I don't know if this helps or adds to the general confusion, but I got so sick of tuner errors that I decided to see if lowering the number of tuners would solve my problems. Amazingly enough it worked! I've got a Roamio Pro and for several months I was getting channels that would lose their authorization almost every day. My soluition was to reboot the Tivo every evening. Tivo support told me that the signal was too strong, but when I added attenuators half my stations were plagued with pixelation, so that wasn't a solution. Comcast support came over 5 times and said everything was well within spec.

    3 months ago I lowered the number of tuners from 6 to 4 and I've yet to loose a channels authorization. I tried 5 tuners, but it still had the problem. So I'm wondering if having hot signals on too many tuners overloads something in the cable card and channels just get blocked.

    I'm not thrilled to have lost 2 tuners, but am otherwise fairly happy to have found a solution. I use a 2-tuner premiere for OTA channels and the Roamio for cable channels, and so far have had no need for 6 tuners on the Roamio.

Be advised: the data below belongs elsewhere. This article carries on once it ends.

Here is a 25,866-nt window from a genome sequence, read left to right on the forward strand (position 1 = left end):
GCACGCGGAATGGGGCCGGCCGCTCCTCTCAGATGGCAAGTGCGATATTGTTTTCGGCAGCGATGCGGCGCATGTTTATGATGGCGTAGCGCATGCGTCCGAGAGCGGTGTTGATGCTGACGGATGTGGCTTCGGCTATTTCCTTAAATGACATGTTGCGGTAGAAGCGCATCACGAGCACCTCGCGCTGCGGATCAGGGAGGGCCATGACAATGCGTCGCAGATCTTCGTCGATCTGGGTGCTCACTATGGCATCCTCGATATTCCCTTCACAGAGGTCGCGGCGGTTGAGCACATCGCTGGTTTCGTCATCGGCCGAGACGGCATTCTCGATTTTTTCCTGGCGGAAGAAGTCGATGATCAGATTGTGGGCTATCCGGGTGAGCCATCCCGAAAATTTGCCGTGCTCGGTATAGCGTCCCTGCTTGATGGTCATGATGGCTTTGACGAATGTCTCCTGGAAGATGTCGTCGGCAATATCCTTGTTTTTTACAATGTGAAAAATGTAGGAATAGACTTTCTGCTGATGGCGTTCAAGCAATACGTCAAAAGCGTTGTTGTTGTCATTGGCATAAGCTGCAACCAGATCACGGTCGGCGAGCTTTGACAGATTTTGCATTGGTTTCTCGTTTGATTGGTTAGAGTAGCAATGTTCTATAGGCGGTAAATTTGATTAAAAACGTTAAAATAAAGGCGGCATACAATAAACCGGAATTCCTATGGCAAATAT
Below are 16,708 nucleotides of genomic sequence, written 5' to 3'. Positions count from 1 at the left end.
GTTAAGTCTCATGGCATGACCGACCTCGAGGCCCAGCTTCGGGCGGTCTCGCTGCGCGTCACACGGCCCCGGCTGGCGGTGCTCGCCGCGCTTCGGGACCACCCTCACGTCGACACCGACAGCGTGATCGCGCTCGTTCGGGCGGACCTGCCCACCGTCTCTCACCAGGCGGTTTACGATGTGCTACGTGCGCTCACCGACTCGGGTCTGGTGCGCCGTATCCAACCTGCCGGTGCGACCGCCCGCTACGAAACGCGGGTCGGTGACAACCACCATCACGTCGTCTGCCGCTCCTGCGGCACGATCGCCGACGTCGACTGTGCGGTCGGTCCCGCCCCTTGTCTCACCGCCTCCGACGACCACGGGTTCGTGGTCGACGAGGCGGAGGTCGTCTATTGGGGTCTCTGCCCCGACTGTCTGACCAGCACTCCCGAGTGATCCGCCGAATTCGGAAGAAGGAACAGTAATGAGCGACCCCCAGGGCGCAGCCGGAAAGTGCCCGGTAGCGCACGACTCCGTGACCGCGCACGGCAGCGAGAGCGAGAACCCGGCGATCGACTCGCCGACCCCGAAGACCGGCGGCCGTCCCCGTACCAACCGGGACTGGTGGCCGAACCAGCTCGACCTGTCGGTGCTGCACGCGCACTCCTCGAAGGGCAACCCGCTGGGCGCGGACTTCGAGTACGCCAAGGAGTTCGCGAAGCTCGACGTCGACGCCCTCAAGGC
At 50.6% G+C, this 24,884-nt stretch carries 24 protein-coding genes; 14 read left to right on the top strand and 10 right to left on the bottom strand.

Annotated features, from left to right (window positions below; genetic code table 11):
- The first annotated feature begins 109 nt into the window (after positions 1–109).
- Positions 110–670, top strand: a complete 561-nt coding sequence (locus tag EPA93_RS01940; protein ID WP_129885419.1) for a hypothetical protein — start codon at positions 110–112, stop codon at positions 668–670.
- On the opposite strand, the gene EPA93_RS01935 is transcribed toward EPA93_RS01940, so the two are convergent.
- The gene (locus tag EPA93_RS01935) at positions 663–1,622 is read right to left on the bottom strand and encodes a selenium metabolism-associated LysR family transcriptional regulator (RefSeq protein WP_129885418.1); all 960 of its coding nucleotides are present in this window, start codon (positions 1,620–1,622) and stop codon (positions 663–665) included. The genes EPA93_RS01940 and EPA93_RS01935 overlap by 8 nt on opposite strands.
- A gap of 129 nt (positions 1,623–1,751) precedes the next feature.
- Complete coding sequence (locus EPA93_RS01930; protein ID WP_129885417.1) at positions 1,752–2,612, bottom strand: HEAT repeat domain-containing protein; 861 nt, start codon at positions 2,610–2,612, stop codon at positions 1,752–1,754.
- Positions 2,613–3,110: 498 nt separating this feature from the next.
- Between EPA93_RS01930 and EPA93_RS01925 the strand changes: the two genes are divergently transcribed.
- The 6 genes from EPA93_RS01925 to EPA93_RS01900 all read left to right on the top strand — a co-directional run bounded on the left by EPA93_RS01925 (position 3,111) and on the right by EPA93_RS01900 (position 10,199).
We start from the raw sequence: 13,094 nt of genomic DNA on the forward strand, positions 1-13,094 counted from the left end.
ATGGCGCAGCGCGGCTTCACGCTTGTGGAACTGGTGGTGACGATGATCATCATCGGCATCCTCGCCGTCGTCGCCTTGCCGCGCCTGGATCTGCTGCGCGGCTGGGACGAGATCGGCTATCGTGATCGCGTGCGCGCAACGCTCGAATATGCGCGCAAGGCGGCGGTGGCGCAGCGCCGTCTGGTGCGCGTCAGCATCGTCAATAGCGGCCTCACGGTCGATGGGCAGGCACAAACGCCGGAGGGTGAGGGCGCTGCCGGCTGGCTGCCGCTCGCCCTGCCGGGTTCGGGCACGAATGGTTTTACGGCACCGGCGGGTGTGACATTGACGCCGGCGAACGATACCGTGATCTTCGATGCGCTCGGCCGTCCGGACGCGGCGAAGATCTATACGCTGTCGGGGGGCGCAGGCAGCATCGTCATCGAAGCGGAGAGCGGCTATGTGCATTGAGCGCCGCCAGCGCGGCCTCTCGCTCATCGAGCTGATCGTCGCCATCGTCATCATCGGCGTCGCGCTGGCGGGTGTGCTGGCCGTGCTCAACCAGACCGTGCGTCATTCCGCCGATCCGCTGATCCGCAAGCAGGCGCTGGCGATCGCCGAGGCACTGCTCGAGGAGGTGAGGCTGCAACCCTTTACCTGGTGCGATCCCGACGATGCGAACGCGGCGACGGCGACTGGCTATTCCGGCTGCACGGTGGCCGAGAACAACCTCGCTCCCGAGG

5. Cap'n Preshoot

    Cap'n Preshoot New Member

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    Apr 25, 2011
    Katy, TX
    Thanks Hyrax.

    My Roamio is only a 'basic' but (conceptually at least), what you may have accomplished by dropping the tuner count from 6 to 4 has (again conceptually) resulted in a 3db increase (doubling) of the signal strength available to the remaining 4 tuners.

    To explain - -